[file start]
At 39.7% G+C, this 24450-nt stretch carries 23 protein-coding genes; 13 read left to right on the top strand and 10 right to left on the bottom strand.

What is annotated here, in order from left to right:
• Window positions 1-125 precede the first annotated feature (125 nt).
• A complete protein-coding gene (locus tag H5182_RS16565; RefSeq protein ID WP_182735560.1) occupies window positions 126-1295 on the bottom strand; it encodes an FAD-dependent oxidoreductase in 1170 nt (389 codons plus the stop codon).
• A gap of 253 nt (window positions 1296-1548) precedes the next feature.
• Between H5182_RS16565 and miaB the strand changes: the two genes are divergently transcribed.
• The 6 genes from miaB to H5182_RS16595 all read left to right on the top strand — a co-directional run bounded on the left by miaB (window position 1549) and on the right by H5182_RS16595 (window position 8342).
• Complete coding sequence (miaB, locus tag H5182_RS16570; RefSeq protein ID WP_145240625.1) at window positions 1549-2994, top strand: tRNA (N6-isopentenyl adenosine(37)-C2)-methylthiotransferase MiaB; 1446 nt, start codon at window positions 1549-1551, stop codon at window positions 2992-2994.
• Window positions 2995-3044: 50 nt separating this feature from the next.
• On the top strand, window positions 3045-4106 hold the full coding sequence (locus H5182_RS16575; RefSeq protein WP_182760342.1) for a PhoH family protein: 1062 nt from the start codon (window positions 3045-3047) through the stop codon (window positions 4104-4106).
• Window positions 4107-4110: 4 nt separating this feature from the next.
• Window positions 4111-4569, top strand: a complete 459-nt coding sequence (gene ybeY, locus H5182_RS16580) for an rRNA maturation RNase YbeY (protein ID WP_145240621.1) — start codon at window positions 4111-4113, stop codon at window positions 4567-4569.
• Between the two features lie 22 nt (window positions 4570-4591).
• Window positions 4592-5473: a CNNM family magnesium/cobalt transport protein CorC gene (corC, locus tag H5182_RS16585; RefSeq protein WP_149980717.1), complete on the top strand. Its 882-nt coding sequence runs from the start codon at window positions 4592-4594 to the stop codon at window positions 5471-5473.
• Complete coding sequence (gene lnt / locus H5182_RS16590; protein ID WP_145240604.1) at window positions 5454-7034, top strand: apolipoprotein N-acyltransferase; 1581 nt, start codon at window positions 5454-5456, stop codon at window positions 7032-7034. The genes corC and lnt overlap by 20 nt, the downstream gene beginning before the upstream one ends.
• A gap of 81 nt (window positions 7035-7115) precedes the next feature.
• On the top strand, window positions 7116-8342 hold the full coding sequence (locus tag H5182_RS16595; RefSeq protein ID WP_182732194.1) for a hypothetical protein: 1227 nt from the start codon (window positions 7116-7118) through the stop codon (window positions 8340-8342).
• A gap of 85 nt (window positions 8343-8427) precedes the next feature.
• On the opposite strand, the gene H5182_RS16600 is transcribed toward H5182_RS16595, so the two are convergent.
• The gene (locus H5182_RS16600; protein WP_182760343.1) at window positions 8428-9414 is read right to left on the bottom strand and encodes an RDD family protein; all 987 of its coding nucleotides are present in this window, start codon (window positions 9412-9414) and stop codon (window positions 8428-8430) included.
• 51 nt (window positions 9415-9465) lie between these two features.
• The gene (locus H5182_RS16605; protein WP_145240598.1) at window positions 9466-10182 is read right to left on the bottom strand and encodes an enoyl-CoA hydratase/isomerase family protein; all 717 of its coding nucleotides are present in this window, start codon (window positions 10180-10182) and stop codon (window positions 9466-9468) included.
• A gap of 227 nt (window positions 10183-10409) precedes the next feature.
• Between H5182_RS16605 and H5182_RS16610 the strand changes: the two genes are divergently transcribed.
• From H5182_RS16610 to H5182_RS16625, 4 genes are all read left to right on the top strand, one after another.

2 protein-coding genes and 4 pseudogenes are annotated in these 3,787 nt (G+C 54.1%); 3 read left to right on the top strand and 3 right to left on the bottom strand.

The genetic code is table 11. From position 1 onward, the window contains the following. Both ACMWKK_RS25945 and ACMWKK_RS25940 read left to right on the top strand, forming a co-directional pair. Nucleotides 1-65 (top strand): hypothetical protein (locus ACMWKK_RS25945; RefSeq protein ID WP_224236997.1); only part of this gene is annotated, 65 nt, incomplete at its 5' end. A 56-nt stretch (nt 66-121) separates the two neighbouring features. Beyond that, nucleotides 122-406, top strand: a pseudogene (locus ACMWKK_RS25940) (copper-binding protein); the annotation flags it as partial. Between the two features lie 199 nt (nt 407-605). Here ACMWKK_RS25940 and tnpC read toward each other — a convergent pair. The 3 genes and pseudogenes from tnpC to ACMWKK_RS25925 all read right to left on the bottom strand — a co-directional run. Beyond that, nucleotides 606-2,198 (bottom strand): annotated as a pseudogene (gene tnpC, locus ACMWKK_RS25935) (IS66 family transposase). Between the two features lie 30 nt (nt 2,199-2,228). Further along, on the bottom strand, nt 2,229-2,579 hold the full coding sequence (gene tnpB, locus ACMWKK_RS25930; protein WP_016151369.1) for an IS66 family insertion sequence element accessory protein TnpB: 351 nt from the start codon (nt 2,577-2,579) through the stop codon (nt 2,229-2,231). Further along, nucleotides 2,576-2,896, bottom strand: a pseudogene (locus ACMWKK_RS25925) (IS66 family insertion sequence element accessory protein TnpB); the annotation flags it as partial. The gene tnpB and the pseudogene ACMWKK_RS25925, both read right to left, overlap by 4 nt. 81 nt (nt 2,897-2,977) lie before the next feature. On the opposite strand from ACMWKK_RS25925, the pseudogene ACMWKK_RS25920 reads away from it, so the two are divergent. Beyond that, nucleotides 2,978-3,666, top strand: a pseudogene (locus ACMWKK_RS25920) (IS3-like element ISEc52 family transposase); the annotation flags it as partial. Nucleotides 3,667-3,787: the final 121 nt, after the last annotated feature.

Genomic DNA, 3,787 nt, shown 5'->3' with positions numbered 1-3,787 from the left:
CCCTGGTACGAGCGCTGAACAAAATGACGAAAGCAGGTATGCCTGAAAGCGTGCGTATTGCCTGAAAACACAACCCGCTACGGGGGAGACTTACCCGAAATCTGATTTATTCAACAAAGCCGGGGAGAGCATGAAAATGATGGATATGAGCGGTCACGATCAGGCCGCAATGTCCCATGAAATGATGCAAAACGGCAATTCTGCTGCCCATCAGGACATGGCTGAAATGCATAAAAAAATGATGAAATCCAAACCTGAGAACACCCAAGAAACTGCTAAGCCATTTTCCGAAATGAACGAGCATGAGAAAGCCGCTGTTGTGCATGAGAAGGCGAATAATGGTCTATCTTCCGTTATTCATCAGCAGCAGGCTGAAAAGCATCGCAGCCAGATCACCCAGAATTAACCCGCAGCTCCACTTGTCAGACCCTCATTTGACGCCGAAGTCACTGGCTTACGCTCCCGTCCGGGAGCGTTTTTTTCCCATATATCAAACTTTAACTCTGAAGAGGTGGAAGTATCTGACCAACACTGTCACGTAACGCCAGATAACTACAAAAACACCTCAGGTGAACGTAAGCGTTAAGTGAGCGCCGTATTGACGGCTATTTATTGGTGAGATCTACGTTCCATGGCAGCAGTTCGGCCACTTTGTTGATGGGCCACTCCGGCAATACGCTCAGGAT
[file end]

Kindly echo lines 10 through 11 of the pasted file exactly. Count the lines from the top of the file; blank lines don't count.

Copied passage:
• On the top strand, window positions 3045-4106 hold the full coding sequence (locus H5182_RS16575; RefSeq protein WP_182760342.1) for a PhoH family protein: 1062 nt from the start codon (window positions 3045-3047) through the stop codon (window positions 4104-4106).
• Window positions 4107-4110: 4 nt separating this feature from the next.